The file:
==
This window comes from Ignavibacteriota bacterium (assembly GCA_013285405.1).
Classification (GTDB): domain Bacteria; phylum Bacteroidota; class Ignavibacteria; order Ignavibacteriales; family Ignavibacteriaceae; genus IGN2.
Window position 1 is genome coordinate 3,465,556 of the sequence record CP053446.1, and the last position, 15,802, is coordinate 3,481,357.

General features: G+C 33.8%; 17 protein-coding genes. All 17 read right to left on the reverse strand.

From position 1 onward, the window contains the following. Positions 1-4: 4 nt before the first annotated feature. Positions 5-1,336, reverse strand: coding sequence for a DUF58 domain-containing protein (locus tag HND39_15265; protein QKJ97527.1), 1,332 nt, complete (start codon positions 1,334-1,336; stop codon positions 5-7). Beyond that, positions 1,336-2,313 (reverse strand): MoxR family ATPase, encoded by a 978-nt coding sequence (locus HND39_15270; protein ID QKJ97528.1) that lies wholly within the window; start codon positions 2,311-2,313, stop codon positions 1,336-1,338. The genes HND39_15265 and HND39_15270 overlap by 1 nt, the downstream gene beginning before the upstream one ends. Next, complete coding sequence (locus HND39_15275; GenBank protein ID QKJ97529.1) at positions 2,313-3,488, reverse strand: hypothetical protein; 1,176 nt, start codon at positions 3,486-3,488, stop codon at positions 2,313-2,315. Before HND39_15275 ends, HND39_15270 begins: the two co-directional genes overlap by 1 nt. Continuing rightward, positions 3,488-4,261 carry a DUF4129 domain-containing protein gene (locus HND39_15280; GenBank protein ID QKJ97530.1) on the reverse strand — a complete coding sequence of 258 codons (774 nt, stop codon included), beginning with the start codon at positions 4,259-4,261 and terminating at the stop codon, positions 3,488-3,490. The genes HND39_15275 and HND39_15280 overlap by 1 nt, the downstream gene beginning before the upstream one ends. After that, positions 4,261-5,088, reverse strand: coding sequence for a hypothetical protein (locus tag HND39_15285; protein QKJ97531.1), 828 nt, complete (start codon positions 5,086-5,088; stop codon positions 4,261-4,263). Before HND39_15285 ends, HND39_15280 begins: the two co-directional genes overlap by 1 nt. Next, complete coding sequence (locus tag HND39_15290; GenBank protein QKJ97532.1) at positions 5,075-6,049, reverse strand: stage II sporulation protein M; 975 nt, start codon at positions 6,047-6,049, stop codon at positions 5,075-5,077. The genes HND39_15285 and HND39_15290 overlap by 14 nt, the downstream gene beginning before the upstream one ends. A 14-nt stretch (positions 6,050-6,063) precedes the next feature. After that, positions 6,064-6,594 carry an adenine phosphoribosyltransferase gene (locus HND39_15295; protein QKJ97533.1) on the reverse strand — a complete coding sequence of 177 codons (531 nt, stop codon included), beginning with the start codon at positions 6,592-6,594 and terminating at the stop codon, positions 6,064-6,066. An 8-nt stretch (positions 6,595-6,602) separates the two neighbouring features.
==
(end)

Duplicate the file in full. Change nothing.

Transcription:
This window comes from Ignavibacteriota bacterium (assembly GCA_013285405.1).
Classification (GTDB): domain Bacteria; phylum Bacteroidota; class Ignavibacteria; order Ignavibacteriales; family Ignavibacteriaceae; genus IGN2.
Window position 1 is genome coordinate 3,465,556 of the sequence record CP053446.1, and the last position, 15,802, is coordinate 3,481,357.

General features: G+C 33.8%; 17 protein-coding genes. All 17 read right to left on the reverse strand.

From position 1 onward, the window contains the following. Positions 1-4: 4 nt before the first annotated feature. Positions 5-1,336, reverse strand: coding sequence for a DUF58 domain-containing protein (locus tag HND39_15265; protein QKJ97527.1), 1,332 nt, complete (start codon positions 1,334-1,336; stop codon positions 5-7). Beyond that, positions 1,336-2,313 (reverse strand): MoxR family ATPase, encoded by a 978-nt coding sequence (locus HND39_15270; protein ID QKJ97528.1) that lies wholly within the window; start codon positions 2,311-2,313, stop codon positions 1,336-1,338. The genes HND39_15265 and HND39_15270 overlap by 1 nt, the downstream gene beginning before the upstream one ends. Next, complete coding sequence (locus HND39_15275; GenBank protein ID QKJ97529.1) at positions 2,313-3,488, reverse strand: hypothetical protein; 1,176 nt, start codon at positions 3,486-3,488, stop codon at positions 2,313-2,315. Before HND39_15275 ends, HND39_15270 begins: the two co-directional genes overlap by 1 nt. Continuing rightward, positions 3,488-4,261 carry a DUF4129 domain-containing protein gene (locus HND39_15280; GenBank protein ID QKJ97530.1) on the reverse strand — a complete coding sequence of 258 codons (774 nt, stop codon included), beginning with the start codon at positions 4,259-4,261 and terminating at the stop codon, positions 3,488-3,490. The genes HND39_15275 and HND39_15280 overlap by 1 nt, the downstream gene beginning before the upstream one ends. After that, positions 4,261-5,088, reverse strand: coding sequence for a hypothetical protein (locus tag HND39_15285; protein QKJ97531.1), 828 nt, complete (start codon positions 5,086-5,088; stop codon positions 4,261-4,263). Before HND39_15285 ends, HND39_15280 begins: the two co-directional genes overlap by 1 nt. Next, complete coding sequence (locus tag HND39_15290; GenBank protein QKJ97532.1) at positions 5,075-6,049, reverse strand: stage II sporulation protein M; 975 nt, start codon at positions 6,047-6,049, stop codon at positions 5,075-5,077. The genes HND39_15285 and HND39_15290 overlap by 14 nt, the downstream gene beginning before the upstream one ends. A 14-nt stretch (positions 6,050-6,063) precedes the next feature. After that, positions 6,064-6,594 carry an adenine phosphoribosyltransferase gene (locus HND39_15295; protein QKJ97533.1) on the reverse strand — a complete coding sequence of 177 codons (531 nt, stop codon included), beginning with the start codon at positions 6,592-6,594 and terminating at the stop codon, positions 6,064-6,066. An 8-nt stretch (positions 6,595-6,602) separates the two neighbouring features.